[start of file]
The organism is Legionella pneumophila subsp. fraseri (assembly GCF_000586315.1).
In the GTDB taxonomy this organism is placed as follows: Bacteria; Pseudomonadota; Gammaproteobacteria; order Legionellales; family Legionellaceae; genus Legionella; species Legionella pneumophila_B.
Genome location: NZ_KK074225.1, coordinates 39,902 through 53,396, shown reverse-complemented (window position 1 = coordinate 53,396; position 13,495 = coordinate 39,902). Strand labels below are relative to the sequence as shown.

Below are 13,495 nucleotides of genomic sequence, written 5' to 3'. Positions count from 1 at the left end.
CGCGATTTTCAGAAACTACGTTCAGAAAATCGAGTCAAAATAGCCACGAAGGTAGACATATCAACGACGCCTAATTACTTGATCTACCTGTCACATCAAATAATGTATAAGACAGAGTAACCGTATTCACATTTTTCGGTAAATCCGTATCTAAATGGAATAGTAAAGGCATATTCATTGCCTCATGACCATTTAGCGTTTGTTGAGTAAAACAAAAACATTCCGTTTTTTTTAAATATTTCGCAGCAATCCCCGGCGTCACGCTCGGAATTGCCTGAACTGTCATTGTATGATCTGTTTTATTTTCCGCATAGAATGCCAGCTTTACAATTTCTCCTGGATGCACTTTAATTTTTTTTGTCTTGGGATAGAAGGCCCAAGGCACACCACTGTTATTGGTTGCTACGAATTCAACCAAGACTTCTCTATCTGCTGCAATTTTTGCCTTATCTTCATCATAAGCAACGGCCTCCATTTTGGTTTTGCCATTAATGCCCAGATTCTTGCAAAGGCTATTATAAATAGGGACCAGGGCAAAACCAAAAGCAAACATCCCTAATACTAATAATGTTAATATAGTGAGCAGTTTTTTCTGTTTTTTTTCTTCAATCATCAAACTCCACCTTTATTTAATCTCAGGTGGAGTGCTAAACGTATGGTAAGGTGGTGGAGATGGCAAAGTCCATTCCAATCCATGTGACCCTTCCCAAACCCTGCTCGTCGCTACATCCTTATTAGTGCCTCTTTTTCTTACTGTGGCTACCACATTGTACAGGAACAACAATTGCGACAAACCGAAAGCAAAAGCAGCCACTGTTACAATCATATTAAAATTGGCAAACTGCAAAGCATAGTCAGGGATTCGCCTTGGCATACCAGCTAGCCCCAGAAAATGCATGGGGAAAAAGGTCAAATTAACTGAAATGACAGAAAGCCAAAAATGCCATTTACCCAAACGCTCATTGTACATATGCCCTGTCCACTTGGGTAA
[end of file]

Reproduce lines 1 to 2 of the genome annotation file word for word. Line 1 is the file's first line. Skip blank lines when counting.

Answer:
The organism is Legionella pneumophila subsp. fraseri (assembly GCF_000586315.1).
In the GTDB taxonomy this organism is placed as follows: Bacteria; Pseudomonadota; Gammaproteobacteria; order Legionellales; family Legionellaceae; genus Legionella; species Legionella pneumophila_B.